Stark Sisters maple almond

image (cropped) courtesy Stu Spivack via flickr.

‘Best of Boston’ Boston Magazine and ‘Best Mail Order Food Gift’ The New York Times, are just a few of the rave reviews Stark Sisters has garnered. Bon Appetit called it “one of the best we’ve ever tasted.” Featured in Boston Globe as “Hit of the Week,” Stark Sisters was dubbed “the Ultimate Granola.”

For almond lovers. For maple syrup lovers. For grain lovers. Allergies? Feel free to substitute one grain for another. If you want to use only oats, go for it. Although I like variety and believe each grain brings something different to the table. Yes, use only organic grains. It’s that important.

Years ago, we started making our granola with a non-GMO canola oil. (And, no, canola oil is not poisonous). Today, our kitchen prefers sunflower oil.

As most of you know, we made our Maple Almond granola in a not-so-sweet version, just for our shop. The recipe is the same except that you use half the amount of maple syrup.

The original recipe called for desiccated coconut, and you’ll see that here. In fact, we took out the coconut for commercial production. You can take it out, too, if you like.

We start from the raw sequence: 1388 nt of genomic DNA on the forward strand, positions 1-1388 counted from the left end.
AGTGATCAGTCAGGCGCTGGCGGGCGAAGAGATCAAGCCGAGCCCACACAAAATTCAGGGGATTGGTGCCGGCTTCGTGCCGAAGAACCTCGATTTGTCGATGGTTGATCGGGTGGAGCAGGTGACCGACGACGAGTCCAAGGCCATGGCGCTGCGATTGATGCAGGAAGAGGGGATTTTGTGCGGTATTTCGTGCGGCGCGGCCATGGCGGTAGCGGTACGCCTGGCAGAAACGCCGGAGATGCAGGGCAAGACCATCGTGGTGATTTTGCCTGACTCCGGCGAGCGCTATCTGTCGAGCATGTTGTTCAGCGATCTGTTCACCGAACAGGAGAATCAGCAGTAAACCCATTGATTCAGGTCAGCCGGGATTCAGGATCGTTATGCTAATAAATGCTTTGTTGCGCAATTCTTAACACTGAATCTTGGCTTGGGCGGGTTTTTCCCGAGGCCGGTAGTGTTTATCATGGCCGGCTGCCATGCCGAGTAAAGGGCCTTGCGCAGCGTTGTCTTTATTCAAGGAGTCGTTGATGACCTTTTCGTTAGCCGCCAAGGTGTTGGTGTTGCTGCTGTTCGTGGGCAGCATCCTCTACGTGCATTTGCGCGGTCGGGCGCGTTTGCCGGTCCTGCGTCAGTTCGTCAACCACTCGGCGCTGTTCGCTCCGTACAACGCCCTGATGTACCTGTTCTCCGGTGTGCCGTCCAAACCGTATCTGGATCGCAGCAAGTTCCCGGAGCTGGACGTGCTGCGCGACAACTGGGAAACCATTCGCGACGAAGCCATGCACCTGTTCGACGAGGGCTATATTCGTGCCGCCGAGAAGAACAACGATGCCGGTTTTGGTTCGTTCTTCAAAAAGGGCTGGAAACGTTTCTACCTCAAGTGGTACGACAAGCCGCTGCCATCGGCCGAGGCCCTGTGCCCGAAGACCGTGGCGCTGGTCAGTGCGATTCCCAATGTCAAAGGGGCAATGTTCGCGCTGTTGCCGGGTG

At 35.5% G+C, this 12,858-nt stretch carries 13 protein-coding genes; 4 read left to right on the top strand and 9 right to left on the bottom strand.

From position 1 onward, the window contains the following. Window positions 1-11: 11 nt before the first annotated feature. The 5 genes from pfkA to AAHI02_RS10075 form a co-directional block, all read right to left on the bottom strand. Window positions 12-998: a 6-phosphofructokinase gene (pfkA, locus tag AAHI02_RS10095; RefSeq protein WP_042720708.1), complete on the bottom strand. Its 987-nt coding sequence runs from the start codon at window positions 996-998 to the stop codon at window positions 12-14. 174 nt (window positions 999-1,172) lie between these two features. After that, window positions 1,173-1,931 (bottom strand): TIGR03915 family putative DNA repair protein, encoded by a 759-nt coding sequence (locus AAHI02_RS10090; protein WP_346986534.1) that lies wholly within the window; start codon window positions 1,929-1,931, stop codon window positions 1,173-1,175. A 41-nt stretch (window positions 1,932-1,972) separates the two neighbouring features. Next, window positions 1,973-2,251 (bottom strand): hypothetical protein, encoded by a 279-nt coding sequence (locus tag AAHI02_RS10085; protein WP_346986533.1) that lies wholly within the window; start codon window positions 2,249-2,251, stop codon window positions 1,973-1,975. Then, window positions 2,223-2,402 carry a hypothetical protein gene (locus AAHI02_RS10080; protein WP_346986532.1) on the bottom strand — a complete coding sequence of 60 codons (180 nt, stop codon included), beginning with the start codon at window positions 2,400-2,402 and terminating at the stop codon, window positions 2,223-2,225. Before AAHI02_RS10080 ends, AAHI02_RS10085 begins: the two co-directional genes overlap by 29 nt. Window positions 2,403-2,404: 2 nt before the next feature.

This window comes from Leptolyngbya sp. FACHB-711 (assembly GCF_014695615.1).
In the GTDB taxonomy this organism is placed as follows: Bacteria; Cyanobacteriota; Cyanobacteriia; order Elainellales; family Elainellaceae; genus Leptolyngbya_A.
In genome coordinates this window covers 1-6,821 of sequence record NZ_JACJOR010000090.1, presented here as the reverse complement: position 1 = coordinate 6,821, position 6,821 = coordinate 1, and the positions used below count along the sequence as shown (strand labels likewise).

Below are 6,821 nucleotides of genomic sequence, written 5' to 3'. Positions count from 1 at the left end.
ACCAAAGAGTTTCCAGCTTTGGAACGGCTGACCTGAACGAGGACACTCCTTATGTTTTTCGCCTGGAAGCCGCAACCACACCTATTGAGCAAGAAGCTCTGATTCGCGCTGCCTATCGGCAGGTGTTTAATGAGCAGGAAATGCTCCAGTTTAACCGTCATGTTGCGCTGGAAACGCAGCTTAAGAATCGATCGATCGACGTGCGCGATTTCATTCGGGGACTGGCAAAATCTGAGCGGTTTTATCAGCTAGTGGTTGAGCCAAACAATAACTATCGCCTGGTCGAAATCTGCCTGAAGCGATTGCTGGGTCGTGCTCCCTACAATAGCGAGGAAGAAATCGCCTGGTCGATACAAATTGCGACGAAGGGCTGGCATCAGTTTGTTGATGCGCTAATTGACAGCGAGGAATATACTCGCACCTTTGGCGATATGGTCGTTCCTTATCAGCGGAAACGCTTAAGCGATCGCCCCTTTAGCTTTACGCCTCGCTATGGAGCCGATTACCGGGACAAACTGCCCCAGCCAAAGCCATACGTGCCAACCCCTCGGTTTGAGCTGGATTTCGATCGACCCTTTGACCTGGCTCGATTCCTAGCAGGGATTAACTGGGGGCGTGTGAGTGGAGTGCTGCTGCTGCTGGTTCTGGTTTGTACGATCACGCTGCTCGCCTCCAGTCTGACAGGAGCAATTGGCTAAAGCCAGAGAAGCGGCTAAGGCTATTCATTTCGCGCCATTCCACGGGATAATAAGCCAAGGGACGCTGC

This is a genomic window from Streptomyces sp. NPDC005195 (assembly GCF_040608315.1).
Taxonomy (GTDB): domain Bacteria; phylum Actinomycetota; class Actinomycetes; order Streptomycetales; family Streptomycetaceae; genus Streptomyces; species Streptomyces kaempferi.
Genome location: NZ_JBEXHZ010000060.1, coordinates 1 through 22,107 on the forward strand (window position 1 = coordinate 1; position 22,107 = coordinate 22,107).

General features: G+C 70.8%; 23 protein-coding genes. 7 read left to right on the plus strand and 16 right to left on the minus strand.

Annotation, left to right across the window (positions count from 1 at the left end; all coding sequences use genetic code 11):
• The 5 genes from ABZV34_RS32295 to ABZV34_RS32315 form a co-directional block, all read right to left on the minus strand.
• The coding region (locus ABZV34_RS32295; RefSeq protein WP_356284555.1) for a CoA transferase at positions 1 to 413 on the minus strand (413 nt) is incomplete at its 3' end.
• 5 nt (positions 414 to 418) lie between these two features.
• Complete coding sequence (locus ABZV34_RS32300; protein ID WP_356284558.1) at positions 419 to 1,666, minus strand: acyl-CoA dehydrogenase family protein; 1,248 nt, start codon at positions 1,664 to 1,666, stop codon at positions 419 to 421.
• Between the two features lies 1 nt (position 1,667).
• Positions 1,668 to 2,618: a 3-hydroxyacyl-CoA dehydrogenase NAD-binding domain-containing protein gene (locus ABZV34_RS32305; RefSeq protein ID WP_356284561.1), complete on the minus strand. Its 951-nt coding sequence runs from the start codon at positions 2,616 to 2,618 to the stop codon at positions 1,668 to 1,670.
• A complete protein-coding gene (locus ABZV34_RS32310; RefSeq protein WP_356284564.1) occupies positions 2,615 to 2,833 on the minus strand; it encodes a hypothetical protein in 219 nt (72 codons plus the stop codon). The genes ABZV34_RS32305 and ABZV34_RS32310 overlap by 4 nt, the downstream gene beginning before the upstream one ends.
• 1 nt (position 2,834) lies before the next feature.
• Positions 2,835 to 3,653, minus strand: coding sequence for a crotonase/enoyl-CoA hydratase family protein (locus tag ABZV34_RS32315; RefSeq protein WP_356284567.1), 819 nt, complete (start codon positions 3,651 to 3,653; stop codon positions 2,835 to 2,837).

Makes 12 servings.  Preheat oven to 300 degrees.

½ C dried unsweetened coconut 1 C barley flakes
3 C sliced almond 1 C maple syrup
2 C rolled oats ¼ C canola or sunflower oil
1 C wheat flakes 1 tsp real vanilla extract
1 C rye flakes ¼ tsp good salt

Mix dry ingredients except salt in a large bowl. (If you don’t have a large enough bowl, divide between two bowls. For example, 1 C oats in one bowl, and 1 C in a second bowl).

Pour wet ingredients over dry and mix well using your hands or a rubber spatula. Add salt and mix again. Make sure all grains are well-coated.

Spread granola in shallow pans and bake until golden brown and dry, about 1½ hours. Stir gently every 15-20 minutes. Baking times varies due to weather, the size of your pans, and your oven.

When granola is dry and golden brown, remove from oven and stir. Let cool completely before storing in airtight containers.

We started making this in our shop, right back in our kitchen, and the smell would bring everyone back to the kitchen. Our granola never got a chance to cool because people refused to wait for a portion. When we started making it behind the store in large quantities, the smell of maple syrup and almonds was everywhere in West Concord. It was heavenly.

Ah, memories. Now it’s time for new ones. Let us know when you make your own Stark Sisters Granola at home.